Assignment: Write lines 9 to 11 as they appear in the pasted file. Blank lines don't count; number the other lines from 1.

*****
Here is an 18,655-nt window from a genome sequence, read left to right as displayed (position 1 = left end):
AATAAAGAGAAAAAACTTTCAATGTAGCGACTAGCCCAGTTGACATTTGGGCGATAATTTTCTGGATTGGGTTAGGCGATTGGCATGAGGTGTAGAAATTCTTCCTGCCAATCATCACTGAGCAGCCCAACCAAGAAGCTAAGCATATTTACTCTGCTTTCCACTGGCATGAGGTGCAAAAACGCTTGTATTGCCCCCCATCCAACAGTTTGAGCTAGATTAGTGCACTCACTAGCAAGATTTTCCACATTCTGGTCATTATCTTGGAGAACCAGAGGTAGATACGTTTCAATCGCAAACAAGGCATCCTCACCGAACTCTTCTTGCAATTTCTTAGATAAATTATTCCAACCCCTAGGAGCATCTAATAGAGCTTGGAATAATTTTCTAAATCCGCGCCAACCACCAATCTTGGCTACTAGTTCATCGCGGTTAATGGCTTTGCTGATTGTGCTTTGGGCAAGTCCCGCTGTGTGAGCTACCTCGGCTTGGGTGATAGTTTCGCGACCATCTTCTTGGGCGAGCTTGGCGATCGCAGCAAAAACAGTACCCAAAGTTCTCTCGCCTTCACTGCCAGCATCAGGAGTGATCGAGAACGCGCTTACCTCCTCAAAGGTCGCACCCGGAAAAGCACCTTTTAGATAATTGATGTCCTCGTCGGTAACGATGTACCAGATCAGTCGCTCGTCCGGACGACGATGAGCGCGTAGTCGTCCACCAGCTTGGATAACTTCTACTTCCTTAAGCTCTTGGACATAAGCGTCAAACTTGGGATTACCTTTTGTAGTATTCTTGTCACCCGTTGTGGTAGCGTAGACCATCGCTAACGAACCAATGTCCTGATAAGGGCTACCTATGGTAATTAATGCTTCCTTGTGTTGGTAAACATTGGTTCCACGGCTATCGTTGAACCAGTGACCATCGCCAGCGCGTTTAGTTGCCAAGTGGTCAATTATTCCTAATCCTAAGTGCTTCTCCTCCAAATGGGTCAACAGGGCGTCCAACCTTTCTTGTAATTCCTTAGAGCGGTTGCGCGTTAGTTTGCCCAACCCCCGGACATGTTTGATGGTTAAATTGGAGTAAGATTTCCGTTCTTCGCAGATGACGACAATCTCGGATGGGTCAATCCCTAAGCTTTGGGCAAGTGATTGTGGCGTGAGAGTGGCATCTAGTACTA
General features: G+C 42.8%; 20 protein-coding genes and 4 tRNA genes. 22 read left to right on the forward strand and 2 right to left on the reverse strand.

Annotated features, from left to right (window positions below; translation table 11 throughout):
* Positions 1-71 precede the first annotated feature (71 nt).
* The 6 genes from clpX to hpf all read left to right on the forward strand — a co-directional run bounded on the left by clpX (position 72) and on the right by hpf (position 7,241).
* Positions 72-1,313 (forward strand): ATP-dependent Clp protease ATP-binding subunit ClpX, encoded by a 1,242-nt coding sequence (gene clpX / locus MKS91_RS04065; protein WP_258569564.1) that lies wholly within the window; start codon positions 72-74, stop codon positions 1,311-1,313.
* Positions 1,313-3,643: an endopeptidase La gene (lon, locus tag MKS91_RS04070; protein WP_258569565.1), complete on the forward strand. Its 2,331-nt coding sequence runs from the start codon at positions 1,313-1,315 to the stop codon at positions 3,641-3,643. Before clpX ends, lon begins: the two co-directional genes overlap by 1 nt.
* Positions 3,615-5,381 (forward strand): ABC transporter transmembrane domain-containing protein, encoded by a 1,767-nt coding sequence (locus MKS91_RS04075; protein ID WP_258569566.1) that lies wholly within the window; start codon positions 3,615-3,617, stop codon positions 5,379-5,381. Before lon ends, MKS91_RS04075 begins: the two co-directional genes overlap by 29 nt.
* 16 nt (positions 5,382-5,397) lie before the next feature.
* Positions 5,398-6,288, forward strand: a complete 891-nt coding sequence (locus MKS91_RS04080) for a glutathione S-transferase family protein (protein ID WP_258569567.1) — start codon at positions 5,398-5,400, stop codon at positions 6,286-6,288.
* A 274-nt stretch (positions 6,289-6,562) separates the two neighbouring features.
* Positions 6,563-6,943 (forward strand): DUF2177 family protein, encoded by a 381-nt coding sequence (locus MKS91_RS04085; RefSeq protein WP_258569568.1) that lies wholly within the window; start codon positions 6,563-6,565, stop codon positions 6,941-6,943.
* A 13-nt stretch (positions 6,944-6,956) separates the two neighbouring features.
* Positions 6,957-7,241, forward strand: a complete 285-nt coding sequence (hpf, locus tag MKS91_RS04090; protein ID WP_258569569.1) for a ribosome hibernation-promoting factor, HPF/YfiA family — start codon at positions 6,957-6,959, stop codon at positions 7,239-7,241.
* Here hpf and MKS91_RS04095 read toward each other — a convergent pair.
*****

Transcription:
* Positions 3,615-5,381 (forward strand): ABC transporter transmembrane domain-containing protein, encoded by a 1,767-nt coding sequence (locus MKS91_RS04075; protein ID WP_258569566.1) that lies wholly within the window; start codon positions 3,615-3,617, stop codon positions 5,379-5,381. Before lon ends, MKS91_RS04075 begins: the two co-directional genes overlap by 29 nt.
* 16 nt (positions 5,382-5,397) lie before the next feature.
* Positions 5,398-6,288, forward strand: a complete 891-nt coding sequence (locus MKS91_RS04080) for a glutathione S-transferase family protein (protein ID WP_258569567.1) — start codon at positions 5,398-5,400, stop codon at positions 6,286-6,288.